Geothermal simply means 'Earth's heat'.The centre of the Earth is extremely hot, current estimates are 5,500C at the core just over six and a half thousand kilometres below the crust. This is about as hot as the surface of the sun.
It is not surprising therefore, that even the upper 3
metres of the Earth's surface stay at a nearly constant 10-16C throughout
Geothermal heat found near the surface of the Earth can be used directly for heating buildings and for a number of commercial and industrial uses. The relatively constant temperature of the top 15 metres of the Earth's surface (or ground water) can also be used to heat or cool buildings indirectly. The pump uses a series of pipes to circulate fluid through the warm ground.
In the winter when the ground is warmer than the buildings above, the liquid absorbs heat from the ground, which is then concentrated and transferred to the buildings. This can also be used to heat domestic water. In the summer, when the ground is cooler, the pump transfers heat from the buildings back into the ground.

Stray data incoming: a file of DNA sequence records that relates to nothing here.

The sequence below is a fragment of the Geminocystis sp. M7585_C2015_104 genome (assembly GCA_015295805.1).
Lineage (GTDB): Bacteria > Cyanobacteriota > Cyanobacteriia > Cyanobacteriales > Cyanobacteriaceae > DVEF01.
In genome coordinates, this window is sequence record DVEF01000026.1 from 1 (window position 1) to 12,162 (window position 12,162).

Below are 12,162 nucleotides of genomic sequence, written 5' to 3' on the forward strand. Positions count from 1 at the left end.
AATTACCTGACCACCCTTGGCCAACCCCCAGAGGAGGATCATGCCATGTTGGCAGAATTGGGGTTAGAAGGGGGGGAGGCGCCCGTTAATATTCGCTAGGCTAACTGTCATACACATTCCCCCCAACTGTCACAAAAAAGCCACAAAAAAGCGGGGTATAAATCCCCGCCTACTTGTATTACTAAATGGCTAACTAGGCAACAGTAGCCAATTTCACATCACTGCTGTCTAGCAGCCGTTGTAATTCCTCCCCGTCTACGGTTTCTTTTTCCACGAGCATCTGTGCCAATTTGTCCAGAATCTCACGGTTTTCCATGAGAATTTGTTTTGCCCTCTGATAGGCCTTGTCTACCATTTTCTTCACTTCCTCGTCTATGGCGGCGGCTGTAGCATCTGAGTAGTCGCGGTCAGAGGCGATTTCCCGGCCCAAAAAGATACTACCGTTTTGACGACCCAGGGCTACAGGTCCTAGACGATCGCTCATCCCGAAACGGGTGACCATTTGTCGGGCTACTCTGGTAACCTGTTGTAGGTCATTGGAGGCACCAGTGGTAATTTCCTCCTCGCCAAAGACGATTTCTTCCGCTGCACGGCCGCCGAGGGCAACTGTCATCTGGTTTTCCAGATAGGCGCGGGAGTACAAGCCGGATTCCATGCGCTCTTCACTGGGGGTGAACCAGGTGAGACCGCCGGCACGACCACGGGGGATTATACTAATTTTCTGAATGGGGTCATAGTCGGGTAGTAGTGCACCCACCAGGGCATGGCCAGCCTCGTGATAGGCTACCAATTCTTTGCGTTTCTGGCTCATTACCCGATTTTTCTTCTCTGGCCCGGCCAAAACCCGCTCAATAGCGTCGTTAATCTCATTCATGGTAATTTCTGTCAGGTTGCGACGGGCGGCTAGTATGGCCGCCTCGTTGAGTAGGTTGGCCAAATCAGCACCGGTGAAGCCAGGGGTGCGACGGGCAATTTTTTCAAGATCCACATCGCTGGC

There are three types of power plant that can convert geothermal energy to electricity, depending on the temperature of the geothermal fluid used. All three use a turbine that is driven by steam, which then drives a generator to produce electricity.
Humans have used geothermal energy for thousands of years, using hot springs initially for cooking and building reservoirs around springs to create shrines and bathing complexes such as those built at Bath by the Romans.
The world's first District Heating system was built in 1892 in Idaho, USA and piped hot water from springs to town buildings. The first geothermal power plant was built in Ladarello in Italy in 1904.
In using geothermal energy, no fossil fuel burning is required. Geothermal power plants emit only excess steam and very few trace gases (1000-2000 times less carbon dioxide than fossil fuel power plants), they take up very little land compared to traditional fossil-fuel plants and advanced drilling techniques minimise the impact of drilling wells.
The electricity produced is also more 'available', as fossil-fuelled power plants produce electricity 65-75% of the time compared to 90% from geothermal power plants. When a heat pump is used to provide domestic heating, the savings on electricity can outweigh the cost of installing and running the system. Where geothermal energy is used in agriculture (such as to heat greenhouses) heating costs can be cut by up to 80%. The cost of electricity from geothermal power plants is slowly becoming competitive with that from traditional power plants.
Alternative energy sources: